“Timothy Bradford has been a tireless leader in the Southland for almost four decades and a dedicated member of the Olympia Fields community,” the resolution said.
Co-sponsors of the resolution included representatives Anthony DeLuca D-Chicago Heights; William Davis, D-Hazel Crest; and Bob Rita, D-Blue Island.
In his heartfelt tribute shared on Saturday, Riley wrote that Bradford was raised on Chicago’s West Side and set out “to help change the social and political landscape of the south suburbs.
“Fighting racial steering, developing affirmative marketing ordinances, helping local government and community based organizations, encouraging people to run for office, (and) promoting racial ethnic and gender inclusiveness” were among Bradford’s accomplishments, Riley wrote.
Bradford showcased his political prominence in June when Rich Township hosted one of the first forums featuring Democrats running for governor.
I found Bradford to be straightforward and helpful in September 2016, when Democratic Party officials convened to choose a replacement to serve out the term of Cook County Commissioner Joan Murphy, who died while in office. Ed Moody, D-6th, of Crestwood, was chosen from among nine applicants.
I last spoke to Bradford a couple weeks ago when I sought his reaction to Moody’s decision to not seek election to the county board in 2018. He told me he enjoyed talking politics with me, but never mentioned his health.
“He had had some medical issues over the past year,” Riley told me.
By law, Gov. Bruce Rauner will appoint someone to serve out the remainder of Bradford’s MWRD term, which ends in 2020.
Bradford won re-election in April to another six-year term on the Olympia Fields Park District board. The board will likely choose a replacement and appoint someone to serve until the next consolidated election in spring 2019, Will told me.
It’s unclear whether Bradford’s name will appear on ballots March 20 for the township committeeman position. A representative for Cook County Clerk David Orr did not immediately respond to my requests for comment.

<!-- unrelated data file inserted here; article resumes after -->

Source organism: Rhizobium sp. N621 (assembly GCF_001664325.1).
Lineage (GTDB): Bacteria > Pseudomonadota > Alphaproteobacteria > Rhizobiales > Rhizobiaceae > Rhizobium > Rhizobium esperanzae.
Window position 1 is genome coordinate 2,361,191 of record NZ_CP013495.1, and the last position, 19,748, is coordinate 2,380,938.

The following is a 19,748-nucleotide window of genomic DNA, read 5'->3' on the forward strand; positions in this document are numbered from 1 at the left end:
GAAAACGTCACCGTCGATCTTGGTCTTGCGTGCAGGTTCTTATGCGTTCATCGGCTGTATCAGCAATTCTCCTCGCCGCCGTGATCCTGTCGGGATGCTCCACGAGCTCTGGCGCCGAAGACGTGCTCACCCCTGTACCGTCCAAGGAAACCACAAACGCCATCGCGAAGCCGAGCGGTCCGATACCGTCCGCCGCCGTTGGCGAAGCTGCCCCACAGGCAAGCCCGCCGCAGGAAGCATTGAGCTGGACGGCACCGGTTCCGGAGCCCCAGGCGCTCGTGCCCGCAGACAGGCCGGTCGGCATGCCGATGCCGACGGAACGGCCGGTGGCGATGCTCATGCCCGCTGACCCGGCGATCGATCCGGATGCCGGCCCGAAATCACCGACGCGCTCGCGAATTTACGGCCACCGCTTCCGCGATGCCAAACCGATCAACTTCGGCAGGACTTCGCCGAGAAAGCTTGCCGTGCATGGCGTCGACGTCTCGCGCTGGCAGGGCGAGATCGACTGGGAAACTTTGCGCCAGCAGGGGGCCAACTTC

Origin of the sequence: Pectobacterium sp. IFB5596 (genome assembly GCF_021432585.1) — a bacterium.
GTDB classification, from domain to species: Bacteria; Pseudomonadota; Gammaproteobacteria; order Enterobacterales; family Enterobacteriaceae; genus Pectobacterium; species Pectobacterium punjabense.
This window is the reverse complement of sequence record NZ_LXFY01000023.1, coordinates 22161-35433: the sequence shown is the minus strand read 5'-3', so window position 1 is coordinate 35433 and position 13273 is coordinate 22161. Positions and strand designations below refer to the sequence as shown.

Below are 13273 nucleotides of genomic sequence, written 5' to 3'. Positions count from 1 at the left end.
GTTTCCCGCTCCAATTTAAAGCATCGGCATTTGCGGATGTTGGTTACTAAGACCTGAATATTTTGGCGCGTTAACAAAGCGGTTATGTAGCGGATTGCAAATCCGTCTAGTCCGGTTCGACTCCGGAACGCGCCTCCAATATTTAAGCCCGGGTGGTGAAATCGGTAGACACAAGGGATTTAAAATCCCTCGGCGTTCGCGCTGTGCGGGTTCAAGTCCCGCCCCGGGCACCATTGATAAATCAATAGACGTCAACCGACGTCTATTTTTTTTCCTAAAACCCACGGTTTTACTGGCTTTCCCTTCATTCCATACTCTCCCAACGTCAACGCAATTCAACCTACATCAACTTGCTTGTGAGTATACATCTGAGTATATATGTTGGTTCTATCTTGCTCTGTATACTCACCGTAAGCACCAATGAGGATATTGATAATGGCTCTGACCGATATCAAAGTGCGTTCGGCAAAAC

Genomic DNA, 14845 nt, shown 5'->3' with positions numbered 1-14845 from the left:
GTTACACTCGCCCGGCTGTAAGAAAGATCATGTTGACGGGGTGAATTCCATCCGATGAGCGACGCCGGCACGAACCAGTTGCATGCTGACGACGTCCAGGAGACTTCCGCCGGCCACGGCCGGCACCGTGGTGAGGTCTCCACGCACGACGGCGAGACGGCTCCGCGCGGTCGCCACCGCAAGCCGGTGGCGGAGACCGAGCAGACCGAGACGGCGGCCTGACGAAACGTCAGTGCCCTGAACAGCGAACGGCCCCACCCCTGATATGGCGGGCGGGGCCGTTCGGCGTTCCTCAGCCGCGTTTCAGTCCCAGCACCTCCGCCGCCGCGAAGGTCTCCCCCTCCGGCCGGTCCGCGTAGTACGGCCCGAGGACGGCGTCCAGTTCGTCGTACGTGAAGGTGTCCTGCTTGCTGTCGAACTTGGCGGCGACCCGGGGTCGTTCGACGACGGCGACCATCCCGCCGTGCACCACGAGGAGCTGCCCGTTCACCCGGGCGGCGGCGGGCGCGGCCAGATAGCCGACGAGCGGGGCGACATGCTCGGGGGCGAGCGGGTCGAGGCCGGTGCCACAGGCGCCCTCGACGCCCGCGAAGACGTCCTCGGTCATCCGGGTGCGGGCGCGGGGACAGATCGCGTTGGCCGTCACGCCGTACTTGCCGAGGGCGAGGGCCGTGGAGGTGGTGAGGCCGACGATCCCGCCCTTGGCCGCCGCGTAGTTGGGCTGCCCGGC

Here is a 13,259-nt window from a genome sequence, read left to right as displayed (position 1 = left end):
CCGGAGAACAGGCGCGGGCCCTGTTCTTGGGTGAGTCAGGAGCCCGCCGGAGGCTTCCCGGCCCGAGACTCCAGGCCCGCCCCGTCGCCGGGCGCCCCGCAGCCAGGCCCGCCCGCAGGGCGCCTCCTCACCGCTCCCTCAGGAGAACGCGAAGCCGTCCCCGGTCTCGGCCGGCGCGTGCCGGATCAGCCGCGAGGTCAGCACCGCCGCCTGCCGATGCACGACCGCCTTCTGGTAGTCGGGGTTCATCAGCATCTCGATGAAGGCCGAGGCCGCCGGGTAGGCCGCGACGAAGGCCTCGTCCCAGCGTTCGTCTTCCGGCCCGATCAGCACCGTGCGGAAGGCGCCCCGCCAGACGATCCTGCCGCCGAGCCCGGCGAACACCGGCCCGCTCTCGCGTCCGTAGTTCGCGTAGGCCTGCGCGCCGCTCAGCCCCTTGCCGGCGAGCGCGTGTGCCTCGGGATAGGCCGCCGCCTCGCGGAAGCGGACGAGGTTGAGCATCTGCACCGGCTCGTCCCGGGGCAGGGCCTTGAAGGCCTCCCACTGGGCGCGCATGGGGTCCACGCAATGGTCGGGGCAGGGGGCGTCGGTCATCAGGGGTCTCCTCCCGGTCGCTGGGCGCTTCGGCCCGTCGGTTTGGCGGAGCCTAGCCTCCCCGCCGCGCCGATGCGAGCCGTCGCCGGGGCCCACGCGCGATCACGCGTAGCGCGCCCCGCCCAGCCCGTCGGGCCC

The MWRD, Illinois Sierra Club and several elected officials offered condolences to Bradford’s family in social media posts over the weekend.
“Our county is forever diminished by his absence,” Cook County State’s Attorney Kim Foxx said on Twitter.
Mourners sharing condolences included Cook County Board members, Chicago aldermen and other MWRD commissioners.
“Tim Bradford my friend, my bulldog. You will be missed,” U.S. Rep Robin Kelly, D-Matteson, said on Twitter.
Bradford and his wife of more than 50 years, Mary Ann, raised four children and were grandparents of eight, the MWRD said in its statement.
“Tim was a dedicated public servant and advocate for the environment,” MWRD President Mariyana Spyropoulos said in the statement. “He was a mentor to some and friend to many. He touched countless lives, and he will not be forgotten.”
Bradford graduated from Crane High School in Chicago, said his daughter, Cherise Montgomery. He was an athlete in high school and later coached youth basketball for many years, she said.
Visitation for Bradford will be from 6 to 9 p.m. Friday at Leak & Sons Funeral Homes, 18400 S. Pulaski Road, Country Club Hills. A wake will be held 9:30 a.m. Saturday at New Faith Baptist Church International, 25 Central Ave., Matteson, followed by a funeral service at 10:30 a.m.